SCHOTT IN HOSPITAL: Cincinnati Reds owner Marge Schott was admitted to a hospital late Tuesday, hours after the team lost its season opener.
"Her condition is not life threatening," said Dona Lucas, a nursing supervisor at The Jewish Hospital Kenwood.
Lucas would not release details about Schott's condition until hospital officials talked to the Reds.
Schott, 69, did participate in the traditional festivities, including the parade, that mark opening day. She is banned from running the team through this season for offensive remarks she made about minorities in 1996.
San Diego beat Cincinnati 10-2.
WATKINS TO COACH TEXAS A&M: North Carolina Charlotte coach Melvin Watkins resigned to take the coaching job at Texas A&M.
Athletic director Judy Rose said assistant Bobby Lutz will be interim coach pending a national search. Watkins replaces Tony Barone, who resigned after seven seasons at Texas A&M. The Aggies were 7-20 last season.
NEBRASKA'S LUE GOING PRO: Tyronn Lue, a sharpshooting guard who led Nebraska to the NCAA tournament and a 20-12 season, is passing up his final year of eligibility to enter the NBA draft. He averaged 21.2 points last season.
MOURNING UNDERGOES SURGERY: Miami center Alonzo Mourning fractured his left cheekbone during the Heat's 121-95 victory over Boston. Mourning, who underwent surgery early today, was injured in a collision with Boston's Andrew DeClercq. (See story on Page D2.)
PROVIDENCE SEARCH: Iona basketball coach Tim Welsh, coming off a 27-5 season and an NCAA tournament appearance, could become Providence's coach as early as today, according to published reports.
The Providence Journal-Bulletin, New York Post and New York Daily News reported today that Welsh is expected to replace Pete Gillen as Providence's coach. Gillen left last weekend to coach Virginia.
"I've been contacted by Providence about the job," Welsh told the New York Post on Tuesday night. "I can't say anything at this time."
The Post and Daily News, citing unidentified sources, said Welsh agreed to a six-year deal with Providence.
STEELERS' COMPENSATION: The Pittsburgh Steelers will get four compensatory draft picks and the Dallas Cowboys three as a result of free-agent losses.
The Steelers, who lost six players to free agency, will get picks at the end of the third, fourth, sixth and seventh rounds. The Cowboys, who lost three free agents, will get picks at the end of the sixth and seventh.
Dallas and Pittsburgh are the only teams with multiple compensatory picks among the 19 awarded by the NFL.
The other teams to get choices will be Tampa Bay, Detroit, Green Bay and Chicago after the sixth round and Philadelphia, Cincinnati, Dallas, Kansas City, Minnesota, Arizona, Carolina, Tennessee and Oakland after the seventh.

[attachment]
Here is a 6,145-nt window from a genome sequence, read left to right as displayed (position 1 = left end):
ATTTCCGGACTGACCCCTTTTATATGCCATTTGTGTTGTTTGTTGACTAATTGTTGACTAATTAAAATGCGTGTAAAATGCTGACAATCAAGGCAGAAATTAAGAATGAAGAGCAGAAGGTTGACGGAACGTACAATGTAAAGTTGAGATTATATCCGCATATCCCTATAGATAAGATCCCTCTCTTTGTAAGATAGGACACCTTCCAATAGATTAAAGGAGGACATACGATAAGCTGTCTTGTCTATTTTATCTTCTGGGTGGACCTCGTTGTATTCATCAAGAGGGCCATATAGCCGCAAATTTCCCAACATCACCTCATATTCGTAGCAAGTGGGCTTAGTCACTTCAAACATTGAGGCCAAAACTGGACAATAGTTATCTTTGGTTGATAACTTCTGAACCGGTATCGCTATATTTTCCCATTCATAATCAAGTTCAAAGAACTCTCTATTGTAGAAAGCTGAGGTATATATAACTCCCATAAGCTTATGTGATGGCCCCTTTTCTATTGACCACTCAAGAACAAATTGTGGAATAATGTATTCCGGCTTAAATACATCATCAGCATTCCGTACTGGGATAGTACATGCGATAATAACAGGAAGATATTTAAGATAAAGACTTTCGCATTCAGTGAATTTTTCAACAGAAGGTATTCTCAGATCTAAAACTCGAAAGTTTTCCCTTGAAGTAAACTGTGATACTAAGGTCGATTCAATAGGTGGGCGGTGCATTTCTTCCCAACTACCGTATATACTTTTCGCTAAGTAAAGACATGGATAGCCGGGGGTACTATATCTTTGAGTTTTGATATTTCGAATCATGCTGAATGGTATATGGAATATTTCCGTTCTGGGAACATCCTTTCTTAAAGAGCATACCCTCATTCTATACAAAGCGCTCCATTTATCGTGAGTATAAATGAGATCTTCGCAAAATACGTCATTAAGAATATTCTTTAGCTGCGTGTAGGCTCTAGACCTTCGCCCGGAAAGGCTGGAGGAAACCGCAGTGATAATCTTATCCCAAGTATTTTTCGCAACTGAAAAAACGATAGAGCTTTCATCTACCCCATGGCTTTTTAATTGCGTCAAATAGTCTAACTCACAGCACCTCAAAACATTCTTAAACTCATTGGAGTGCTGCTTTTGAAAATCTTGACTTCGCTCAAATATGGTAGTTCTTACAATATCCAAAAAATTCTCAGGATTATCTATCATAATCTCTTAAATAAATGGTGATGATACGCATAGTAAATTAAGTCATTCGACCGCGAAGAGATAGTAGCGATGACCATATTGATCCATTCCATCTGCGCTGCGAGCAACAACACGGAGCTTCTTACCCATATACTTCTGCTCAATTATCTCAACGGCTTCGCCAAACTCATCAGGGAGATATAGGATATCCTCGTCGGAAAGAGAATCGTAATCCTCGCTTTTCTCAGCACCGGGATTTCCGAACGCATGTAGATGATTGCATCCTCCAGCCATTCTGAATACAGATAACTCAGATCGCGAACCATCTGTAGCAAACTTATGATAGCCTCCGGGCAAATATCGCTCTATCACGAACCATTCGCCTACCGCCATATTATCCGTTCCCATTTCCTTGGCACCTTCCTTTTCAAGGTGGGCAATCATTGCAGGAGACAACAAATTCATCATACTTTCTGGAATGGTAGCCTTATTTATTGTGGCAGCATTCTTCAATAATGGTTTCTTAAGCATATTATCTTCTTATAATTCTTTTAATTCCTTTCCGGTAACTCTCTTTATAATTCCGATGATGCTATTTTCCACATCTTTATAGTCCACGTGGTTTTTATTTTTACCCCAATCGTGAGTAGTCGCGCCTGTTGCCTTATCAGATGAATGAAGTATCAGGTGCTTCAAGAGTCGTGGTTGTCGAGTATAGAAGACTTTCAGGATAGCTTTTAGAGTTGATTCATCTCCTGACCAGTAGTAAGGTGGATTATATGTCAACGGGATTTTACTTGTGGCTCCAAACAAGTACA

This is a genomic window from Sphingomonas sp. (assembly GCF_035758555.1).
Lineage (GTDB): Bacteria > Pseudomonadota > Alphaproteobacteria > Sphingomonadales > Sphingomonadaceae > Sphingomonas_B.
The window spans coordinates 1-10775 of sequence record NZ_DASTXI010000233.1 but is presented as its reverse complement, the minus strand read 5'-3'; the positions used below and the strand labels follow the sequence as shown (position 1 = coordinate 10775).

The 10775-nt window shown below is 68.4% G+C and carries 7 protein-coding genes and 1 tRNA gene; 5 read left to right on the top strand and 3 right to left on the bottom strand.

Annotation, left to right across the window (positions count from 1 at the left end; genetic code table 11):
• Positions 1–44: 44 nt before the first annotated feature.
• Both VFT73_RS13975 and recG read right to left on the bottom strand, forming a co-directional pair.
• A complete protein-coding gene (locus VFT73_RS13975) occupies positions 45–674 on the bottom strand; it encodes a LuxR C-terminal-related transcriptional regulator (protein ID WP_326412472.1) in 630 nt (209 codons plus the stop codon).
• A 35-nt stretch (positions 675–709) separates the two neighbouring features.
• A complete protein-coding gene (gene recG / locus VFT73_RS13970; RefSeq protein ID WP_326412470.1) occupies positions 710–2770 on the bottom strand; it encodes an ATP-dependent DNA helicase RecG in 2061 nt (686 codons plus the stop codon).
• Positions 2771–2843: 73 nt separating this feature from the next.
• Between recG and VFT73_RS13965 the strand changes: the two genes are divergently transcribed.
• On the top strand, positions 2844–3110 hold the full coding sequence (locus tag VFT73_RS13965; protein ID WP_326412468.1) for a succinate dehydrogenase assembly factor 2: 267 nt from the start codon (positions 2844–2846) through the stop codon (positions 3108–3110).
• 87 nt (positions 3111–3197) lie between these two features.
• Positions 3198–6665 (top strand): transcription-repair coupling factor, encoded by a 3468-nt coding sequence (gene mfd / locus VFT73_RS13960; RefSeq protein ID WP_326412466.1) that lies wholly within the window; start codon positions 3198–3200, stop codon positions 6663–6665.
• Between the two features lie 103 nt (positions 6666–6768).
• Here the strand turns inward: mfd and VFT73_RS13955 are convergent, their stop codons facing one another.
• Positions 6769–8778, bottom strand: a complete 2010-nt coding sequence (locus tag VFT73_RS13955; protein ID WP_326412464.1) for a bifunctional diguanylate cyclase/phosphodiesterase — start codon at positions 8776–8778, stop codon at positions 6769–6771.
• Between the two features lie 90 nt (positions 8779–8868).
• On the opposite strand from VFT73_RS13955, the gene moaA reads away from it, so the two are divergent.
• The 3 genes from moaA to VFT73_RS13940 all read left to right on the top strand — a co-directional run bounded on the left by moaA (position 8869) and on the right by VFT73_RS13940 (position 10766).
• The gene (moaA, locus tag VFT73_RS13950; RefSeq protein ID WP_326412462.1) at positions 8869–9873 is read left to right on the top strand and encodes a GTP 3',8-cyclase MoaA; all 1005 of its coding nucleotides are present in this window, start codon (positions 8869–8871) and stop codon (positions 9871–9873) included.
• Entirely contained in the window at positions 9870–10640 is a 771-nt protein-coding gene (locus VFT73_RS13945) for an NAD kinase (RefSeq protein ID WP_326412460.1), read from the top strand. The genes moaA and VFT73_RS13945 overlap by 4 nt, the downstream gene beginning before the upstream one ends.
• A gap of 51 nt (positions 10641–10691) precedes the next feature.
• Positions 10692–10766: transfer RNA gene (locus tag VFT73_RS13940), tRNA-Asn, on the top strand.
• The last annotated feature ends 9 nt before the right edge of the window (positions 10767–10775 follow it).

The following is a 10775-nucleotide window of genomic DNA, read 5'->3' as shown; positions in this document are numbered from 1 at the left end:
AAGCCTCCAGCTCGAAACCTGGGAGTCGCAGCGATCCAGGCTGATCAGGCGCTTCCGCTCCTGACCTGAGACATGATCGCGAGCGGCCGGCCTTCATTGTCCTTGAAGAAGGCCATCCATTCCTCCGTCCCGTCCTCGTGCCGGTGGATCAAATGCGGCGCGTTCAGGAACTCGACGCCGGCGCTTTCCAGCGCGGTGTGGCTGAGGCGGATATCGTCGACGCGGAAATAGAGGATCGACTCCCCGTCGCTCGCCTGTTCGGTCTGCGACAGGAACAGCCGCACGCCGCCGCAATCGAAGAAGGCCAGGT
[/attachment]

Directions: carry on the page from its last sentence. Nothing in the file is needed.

The picks are determined by an NFL formula that combines the free agent's salary and his performance.
FEDOROV, MURPHY SUSPENDED: The NHL suspended Detroit's Sergei Fedorov and San Jose's Joe Murphy for two games each Tuesday.
Fedorov, who also was fined $1,000, has already served the suspension, missing games Saturday and Sunday. He was sanctioned for checking Anaheim's Jason Marshall from behind Thursday night.
Murphy, also fined $1,000, was to complete his suspension tonight, sitting out a game at Pittsburgh. He was penalized for Dallas' Richard Matvichuk on Saturday.
FLOCK DIES AT 73: Tim Flock, a pioneer of big-time stock car racing and one of NASCAR's top 50 drivers, died at his home after a battle with liver and throat cancer. He was 73.
Flock, the Winston Cup champion in 1952 and 1955, won 40 races, leaving him tied with Bill Elliott for 13th place on the career list. Flock retired as a driver in 1961.
FAMILY CIRCLE CUP: Conchita Martinez failed to reach the Family Circle Cup quarterfinals for the first time in seven tries, falling to Magdalena Grzbowska 7-5, 6-2 in a second-round match.
Martinez, the Family Circle champion in 1994 and 1995, reached the semifinals the past two years. Top-seeded Lindsay Davenport advanced with a 6-3, 6-0 victory over Corina Morariu.
DON KING TRIAL: Opening statements in Don King's second insurance fraud trial are not expected to take place for another week, a spokesman for U.S. Attorney Mary Jo White said.
Jury selection began March 12 for the trial of King and his company, Don King Productions Inc., on charges that the promoter faked a contract with Lloyd's of London to collect $350,000 in nonexistent training expenses for a canceled 1991 bout between Julio Cesar Chavez and Harold Brazier.